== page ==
Development of formation damage models for oilfield polymers.
Idahosa, Patrick E.G.
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IDAHOSA, P.E.G. 2015. Development of formation damage models for oilfield polymers. Robert Gordon University, PhD thesis.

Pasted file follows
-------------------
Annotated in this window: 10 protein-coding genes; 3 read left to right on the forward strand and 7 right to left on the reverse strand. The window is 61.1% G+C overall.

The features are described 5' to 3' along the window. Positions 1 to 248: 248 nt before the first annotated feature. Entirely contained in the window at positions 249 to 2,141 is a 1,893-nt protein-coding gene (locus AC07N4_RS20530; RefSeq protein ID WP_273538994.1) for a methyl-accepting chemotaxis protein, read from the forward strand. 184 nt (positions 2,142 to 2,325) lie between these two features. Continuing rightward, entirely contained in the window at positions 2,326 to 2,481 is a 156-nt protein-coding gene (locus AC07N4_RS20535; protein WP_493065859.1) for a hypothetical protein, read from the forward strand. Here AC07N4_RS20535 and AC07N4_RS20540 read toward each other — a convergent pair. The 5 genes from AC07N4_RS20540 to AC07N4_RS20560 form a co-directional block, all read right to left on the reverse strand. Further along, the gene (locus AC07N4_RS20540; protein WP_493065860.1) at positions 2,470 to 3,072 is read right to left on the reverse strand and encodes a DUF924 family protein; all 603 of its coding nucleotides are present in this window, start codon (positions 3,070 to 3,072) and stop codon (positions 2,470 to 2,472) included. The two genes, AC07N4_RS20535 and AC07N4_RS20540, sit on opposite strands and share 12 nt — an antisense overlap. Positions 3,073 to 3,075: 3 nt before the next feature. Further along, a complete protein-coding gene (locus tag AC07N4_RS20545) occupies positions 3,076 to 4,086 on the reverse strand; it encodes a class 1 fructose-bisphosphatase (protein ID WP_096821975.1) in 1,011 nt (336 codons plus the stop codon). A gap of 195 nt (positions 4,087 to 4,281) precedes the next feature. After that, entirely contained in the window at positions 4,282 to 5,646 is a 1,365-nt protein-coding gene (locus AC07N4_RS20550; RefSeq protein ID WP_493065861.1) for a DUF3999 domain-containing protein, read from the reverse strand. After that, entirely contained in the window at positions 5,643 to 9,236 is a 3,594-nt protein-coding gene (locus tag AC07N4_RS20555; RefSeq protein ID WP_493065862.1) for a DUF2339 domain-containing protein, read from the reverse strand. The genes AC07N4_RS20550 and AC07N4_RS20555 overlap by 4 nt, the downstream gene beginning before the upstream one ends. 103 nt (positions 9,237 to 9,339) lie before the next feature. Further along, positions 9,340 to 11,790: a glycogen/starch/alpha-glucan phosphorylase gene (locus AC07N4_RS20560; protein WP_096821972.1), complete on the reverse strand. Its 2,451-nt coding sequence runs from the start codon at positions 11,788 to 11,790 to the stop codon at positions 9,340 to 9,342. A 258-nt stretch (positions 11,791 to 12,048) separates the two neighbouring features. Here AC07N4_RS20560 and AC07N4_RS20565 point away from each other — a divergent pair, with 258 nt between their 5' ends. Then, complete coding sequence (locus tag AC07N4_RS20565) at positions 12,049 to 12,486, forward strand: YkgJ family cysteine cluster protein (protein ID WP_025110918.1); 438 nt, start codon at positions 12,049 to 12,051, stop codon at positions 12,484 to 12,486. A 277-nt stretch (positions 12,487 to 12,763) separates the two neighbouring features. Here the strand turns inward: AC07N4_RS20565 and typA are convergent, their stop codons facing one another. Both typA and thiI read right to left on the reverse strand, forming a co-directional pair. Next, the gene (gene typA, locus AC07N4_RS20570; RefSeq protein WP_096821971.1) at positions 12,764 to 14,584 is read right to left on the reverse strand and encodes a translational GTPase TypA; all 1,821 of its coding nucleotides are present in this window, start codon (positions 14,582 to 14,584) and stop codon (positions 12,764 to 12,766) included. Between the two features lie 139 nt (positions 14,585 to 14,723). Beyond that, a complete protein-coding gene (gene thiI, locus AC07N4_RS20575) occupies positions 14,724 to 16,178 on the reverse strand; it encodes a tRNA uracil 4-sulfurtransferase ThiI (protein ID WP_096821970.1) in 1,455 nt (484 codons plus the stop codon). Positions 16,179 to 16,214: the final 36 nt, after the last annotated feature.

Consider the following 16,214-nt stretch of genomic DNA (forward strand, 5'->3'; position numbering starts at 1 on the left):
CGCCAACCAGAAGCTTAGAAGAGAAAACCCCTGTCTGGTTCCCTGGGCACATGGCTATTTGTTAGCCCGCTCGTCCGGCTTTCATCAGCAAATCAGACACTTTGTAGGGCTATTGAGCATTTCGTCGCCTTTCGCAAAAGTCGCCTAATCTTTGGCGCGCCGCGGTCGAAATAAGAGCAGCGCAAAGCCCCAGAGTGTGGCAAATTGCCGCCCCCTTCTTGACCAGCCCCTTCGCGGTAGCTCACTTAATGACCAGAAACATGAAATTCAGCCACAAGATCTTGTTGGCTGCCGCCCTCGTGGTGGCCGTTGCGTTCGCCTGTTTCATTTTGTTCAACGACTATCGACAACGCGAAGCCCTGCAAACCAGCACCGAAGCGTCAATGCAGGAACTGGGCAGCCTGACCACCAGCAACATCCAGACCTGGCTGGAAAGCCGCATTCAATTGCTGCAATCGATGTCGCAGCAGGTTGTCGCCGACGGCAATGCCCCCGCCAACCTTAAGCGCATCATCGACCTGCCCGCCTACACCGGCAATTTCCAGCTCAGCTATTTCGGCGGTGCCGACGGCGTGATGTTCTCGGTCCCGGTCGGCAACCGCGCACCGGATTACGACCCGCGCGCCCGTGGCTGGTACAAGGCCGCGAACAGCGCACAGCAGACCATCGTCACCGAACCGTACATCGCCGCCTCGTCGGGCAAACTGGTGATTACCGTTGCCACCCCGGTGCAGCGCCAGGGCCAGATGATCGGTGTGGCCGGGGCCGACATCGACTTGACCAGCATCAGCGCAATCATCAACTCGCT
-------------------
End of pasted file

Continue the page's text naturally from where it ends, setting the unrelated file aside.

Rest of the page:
Polymers are among the most important of various oilfield chemicals and are used for a variety of applications in the oil and gas industry (OGI) including water and gas shutoff, drilling mud viscosity modification, filtration loss control (FLC), swellable packers, loss circulation material (LCM) pills, enhanced oil recovery (EOR), fracture treatment and cleanup, chemical placement, etc. The deposition and retention of polymer molecules in porous media and their interactions with rock and fluids present complex phenomena that can induce formation damage. Formation damage due to polymer retention can occur via mobility reduction in three possible mechanisms of polymer-induced formation damage: 1) pore-throat blocking, 2) wettability alteration (which can alter permeability), and 3) increase in reservoir fluid viscosity. Physical adsorption can also cause permanent permeability impairment (formation damage). This polymer-induced formation damage (causing a reduction in net oil recovery) continues to be a fundamental problem in the industry owing to the rather shallow understanding of the mechanics of polymer-brine-rock interactions and the polymer-aided formation damage mechanisms. Most models available for polymer risk assessments appear to be utilised for all scenarios with unsatisfying results. For example, only very little, if any, is known on how polymer type, particularly in the presence of brine type impact on formation damage. In order words, one of current industry challenges is finding effective polymers for high salinity environments. Also, the effect of polymer charge, as well as charges at the brine-rock interface are issues that require a deeper understanding in order to address the role polymer play in formation damage. Furthermore, no much recognition has been given to polymer rheological behaviour in complex porous media, etc. The OGI therefore still faces the challenge of the inability to correctly predict hydrolysed polyacrylamide (HPAM) viscosity under shear degradation; and consequently have not been able to meet the need of production predictions. The effect of the above mentioned factors, etc have not been fully integrated into the polymer formation damage modelling. In this PhD research work, theoretical, numerical, laboratory experiments and analytical methods were used to further investigate the mechanics of polymer-brine-rock interactions and establish the mechanisms for formation damage related to polymer application. Three different hydrolysed polyacrylamide (HPAM) products (SNF FP3630 S, 3330 S and FloComb C3525) were used in the experiments; while Xanthan gum was used in the simulation work. The following variables were considered: 1) polymer type, 2) effect of concentration, 3) effect of salinity/hardness, 4) effect of permeability and pore size distributions, 5) effect of inaccessible pore volume (IAPV) on retention, 6) effect of flow rate (where a special method was established to quantify the effect of flow rate on polymer retention). Laboratory rheological and adsorption experiments were designed and conducted. Experimental results indicate that higher concentration of calcium divalent ions in brine help promote polymer retention on rock surface. On the basis of the experimental results, empirical models were developed and validated to: 1) predict HPAM rheological behaviour over a wide range of shear rates, 2) predict salinity-dependent polymer-induced formation damage, 3) in addition, a modified screening model that can aid polymer selection for field application design is proposed. Overall, these models can therefore serve as useful tools, and be used for quick look-ahead prediction and evaluation of polymer related formation damage in oil and gas-bearing formations.